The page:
SOS Social Centres in Europe: Country List
In Eastern Europe the work of our SOS Social Centres is typically, but not always, linked to our Family Strengthening programs. Our projects in Eastern Europe are marked on this map. We currently have Social Centres in much of Eastern Europe.
After the collapse of communism in the 1990s, everyone hoped that institutional childcare would be reformed. Pictures of children in large orphanages pressurised governments and NGOs to adopt alternative forms of child care that were more family-centred. Sadly today there are over one million children living in institutions – government-run orphanages and boarding schools. It is past the point where we can sit by and watch children in these conditions: we have a responsibility to help them too!
Many of these countries are finding it very difficult to improve economically. Liberalisation has had a negative affect on families in the region – and increasing in family breakdown has resulted in more single-parent families, who are finding it more difficult to care for their own children. Some children are being placed in state orphanages because their parents cannot cope. Once children have been placed in such institutions, contact with their natural family is often gone.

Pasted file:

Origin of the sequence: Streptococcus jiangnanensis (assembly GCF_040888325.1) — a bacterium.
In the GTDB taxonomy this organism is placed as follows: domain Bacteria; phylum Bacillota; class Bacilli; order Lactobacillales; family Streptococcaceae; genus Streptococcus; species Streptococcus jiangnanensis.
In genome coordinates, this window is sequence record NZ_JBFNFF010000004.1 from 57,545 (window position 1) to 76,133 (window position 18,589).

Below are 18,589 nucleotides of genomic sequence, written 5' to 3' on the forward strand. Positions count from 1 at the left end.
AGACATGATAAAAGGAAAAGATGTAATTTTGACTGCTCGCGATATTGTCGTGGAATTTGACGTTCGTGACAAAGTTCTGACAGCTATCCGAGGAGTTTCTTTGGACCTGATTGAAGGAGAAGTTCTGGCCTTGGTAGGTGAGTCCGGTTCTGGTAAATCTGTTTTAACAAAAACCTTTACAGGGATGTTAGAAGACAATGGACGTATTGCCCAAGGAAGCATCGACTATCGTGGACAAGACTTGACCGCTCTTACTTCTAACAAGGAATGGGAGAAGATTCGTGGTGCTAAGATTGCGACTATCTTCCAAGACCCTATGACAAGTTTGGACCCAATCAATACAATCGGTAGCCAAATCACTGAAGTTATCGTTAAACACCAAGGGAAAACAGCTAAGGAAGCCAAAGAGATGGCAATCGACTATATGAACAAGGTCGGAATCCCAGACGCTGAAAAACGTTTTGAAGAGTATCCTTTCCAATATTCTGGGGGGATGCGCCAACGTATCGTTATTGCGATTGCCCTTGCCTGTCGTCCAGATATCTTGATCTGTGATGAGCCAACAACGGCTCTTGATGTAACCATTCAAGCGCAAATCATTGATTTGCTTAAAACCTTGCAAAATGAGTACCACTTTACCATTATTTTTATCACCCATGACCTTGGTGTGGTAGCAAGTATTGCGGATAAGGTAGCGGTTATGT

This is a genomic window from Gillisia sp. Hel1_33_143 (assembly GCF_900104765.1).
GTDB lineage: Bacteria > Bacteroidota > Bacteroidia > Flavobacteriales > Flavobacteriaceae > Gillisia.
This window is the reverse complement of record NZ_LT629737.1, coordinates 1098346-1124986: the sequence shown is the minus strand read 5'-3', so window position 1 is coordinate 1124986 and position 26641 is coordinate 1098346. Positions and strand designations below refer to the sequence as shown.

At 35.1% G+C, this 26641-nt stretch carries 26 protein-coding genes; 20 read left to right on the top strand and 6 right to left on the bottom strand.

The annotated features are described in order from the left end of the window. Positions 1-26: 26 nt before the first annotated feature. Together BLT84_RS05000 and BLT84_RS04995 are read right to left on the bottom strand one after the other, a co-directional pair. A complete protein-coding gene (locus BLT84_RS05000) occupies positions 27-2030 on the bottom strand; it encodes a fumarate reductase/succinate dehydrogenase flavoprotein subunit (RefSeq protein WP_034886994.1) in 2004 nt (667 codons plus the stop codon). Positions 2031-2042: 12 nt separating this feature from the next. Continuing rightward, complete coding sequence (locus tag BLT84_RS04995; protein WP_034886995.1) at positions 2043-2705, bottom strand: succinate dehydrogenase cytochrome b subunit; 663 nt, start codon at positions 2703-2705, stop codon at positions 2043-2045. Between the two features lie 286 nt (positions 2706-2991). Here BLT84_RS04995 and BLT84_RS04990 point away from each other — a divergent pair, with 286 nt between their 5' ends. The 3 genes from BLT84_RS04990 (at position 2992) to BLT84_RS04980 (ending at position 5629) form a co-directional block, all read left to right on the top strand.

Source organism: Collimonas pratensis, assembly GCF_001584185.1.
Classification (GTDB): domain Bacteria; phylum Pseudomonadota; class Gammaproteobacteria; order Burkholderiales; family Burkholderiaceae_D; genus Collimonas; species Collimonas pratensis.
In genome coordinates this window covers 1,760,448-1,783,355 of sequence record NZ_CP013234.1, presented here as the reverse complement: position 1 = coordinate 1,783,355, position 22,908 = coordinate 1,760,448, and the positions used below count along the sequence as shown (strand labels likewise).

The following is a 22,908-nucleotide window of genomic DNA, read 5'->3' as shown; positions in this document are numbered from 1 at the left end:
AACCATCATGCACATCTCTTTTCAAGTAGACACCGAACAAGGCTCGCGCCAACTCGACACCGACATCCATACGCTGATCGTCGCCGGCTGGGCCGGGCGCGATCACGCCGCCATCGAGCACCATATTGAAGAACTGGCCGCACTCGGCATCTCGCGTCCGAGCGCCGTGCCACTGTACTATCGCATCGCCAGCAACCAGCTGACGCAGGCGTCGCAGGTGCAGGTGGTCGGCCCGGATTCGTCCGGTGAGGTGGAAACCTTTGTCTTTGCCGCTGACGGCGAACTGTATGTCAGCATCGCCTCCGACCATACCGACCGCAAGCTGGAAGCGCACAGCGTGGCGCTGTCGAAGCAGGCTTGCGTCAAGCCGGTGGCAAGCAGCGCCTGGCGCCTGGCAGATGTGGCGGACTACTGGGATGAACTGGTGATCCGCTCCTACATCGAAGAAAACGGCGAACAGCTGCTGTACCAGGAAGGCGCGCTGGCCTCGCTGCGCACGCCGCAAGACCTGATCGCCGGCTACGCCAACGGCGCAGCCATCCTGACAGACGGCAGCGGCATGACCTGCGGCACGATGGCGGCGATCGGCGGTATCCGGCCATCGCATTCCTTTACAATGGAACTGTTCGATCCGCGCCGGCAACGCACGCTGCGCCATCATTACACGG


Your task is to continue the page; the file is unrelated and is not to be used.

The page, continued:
SOS Children has been working in Eastern Europe since 1970 when the first Children’s Village opened in what was then Czechoslovakia. Even prior to the collapse of the communist system, SOS Children was already working in Hungary, Poland and the former Yugoslavia. Today we works in 20 countries and territories in the region, providing childcare based on a family, as an alternative to institutionalised child care. The focus is also on supporting families so that children are not separated from their natural families and thus removing the need for institutional children’s homes.
Examples of Work in SOS Social Centres in Eastern Europe (2009):
- At the SOS Social Centre in , , a 'Live Differently!' Campaign was initiated, aiming to integrate at risk individuals between the ages of 14 and 29 into the labour market.
- The SOS Playbus Project, Romania, reached 7,039 children and 2,695 adults , in
- In Russia, the SOS Social Centre incorporates a halfway home, where mothers with unsuitable accommodation can look after their children until suitable accommodation becomes available. ,
SOS Social Centres are loacted across Eastern Europe, from Russia to Macedonia. They often operate via Family Strengthening Programmes. Some countries run SOS Playbus Projects. Click on a link to the right to read more about the individual SOS Social Centres that SOS Children run in Eastern Europe.